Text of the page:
Three Things Your Physio Wants You To Know
Every profession has a unique perspective of life that can only be achieved from years of experience in that area. Here are three things that experience has taught your physio:
- Problems that seem to arise for “no reason” are usually a result of disuse or lack of movement.
It’s common to want to know why pain has occurred; however it’s not always easy to identify a cause. What you come to learn as a physiotherapist is that pain and injury are just as likely to arise from disuse and inactivity as they are to develop from a direct trauma.
Our bodies are made to move and modern day life simply doesn’t allow for enough movement. We certainly shouldn’t be sitting as much as we are as this allows our joints to stiffen, muscles to shorten and weaken, and nerves to become extra sensitive.
There is also evidence that movement is essential for joint health, due to the movement of joint fluid that provides nutrients to the joint structures. The reason physiotherapists are always advocating for more movement is because we see the long-term effects of disuse on a daily basis.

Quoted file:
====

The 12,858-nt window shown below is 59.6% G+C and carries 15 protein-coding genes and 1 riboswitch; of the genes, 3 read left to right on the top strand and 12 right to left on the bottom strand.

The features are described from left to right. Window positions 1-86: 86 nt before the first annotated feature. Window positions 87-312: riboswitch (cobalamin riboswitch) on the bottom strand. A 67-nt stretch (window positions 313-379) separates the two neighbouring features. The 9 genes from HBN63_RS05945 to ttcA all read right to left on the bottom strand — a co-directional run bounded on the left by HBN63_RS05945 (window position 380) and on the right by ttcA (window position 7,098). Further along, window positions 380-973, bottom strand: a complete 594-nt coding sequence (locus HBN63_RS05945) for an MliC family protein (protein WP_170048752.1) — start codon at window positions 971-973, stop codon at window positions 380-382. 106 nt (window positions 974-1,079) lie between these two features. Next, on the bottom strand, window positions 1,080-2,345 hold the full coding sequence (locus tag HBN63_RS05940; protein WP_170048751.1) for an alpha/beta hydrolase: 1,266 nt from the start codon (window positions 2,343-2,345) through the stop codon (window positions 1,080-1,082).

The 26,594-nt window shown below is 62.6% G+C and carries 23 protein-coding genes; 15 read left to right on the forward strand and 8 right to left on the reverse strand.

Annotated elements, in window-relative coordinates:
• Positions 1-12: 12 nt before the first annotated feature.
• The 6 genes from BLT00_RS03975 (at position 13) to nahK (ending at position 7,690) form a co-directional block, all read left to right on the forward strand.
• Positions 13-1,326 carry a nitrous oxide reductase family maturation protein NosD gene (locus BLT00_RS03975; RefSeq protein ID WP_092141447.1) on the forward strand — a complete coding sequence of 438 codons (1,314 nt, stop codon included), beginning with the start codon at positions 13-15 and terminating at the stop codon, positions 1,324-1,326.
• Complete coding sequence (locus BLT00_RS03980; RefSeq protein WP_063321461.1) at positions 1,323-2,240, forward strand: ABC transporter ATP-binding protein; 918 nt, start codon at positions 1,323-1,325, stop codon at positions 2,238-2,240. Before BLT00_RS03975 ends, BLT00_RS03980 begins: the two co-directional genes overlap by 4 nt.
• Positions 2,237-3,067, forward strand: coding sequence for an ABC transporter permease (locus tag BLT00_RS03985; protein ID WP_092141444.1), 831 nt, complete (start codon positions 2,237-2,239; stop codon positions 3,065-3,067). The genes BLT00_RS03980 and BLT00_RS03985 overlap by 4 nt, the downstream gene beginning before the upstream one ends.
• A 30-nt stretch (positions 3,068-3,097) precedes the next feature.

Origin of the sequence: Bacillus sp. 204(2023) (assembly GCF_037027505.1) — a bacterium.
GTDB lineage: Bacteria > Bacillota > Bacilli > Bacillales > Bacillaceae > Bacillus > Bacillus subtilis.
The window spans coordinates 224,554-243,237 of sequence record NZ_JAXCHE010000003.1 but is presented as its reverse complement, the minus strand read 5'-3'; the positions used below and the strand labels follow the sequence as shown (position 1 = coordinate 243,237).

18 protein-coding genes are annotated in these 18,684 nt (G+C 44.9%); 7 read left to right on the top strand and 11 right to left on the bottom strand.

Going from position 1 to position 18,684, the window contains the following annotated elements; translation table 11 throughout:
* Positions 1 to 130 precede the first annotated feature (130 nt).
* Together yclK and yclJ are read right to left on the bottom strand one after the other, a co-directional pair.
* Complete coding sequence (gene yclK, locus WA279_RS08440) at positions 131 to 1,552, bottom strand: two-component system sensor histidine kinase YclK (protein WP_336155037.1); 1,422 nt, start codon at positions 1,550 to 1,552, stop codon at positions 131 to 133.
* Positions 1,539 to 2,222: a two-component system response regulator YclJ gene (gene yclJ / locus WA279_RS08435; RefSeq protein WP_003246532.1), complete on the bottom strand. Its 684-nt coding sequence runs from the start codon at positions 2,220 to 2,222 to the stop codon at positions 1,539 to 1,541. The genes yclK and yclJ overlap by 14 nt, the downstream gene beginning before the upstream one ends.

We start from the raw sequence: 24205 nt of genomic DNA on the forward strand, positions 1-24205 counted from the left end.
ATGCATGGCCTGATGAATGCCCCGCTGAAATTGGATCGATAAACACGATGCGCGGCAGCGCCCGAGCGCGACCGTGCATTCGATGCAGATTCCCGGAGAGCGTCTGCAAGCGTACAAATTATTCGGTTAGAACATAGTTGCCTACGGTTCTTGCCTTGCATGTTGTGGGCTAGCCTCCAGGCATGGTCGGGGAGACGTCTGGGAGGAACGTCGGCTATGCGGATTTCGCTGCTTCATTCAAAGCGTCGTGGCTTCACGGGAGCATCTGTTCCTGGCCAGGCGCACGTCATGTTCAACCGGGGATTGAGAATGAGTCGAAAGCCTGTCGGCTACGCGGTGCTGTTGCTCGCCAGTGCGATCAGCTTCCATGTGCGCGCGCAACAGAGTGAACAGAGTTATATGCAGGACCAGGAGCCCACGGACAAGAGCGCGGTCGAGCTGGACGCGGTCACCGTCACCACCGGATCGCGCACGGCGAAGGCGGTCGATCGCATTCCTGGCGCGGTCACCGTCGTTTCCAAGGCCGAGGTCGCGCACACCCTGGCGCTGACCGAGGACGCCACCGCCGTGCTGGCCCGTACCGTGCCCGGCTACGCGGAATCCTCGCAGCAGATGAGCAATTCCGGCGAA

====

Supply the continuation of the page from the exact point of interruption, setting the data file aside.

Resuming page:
- Bad habits are hard to break, but the best time to make a change is today.
Today’s slightly stooped posture is tomorrow’s fixed hump back. It doesn’t happen overnight, but seeing every stage of the progression walk through your door is like seeing evolution in fast forward. It makes you want to address change early, when it is easiest to make a positive effect.
Other habits that should be formed early are incorporating as much exercise into your routine as possible. It’s harder to be fit and active in your 60s if you weren’t active in your 30s. Being active now is arguably one of the most important things you can do to ensure you have a comfortable and healthy later life.
- Pain is affected by so much more than just tissue damage.
Your beliefs and attitudes about pain can have a huge impact on how you experience pain. Being fearful and anxious will amplify pain. The worst-case scenario is actually very unlikely and seeking the treatment of a physiotherapist can help to ensure the best outcomes possible.
None of the information in this newsletter is a replacement for proper medical advice. Always see a medical professional for advice on your individual injury.
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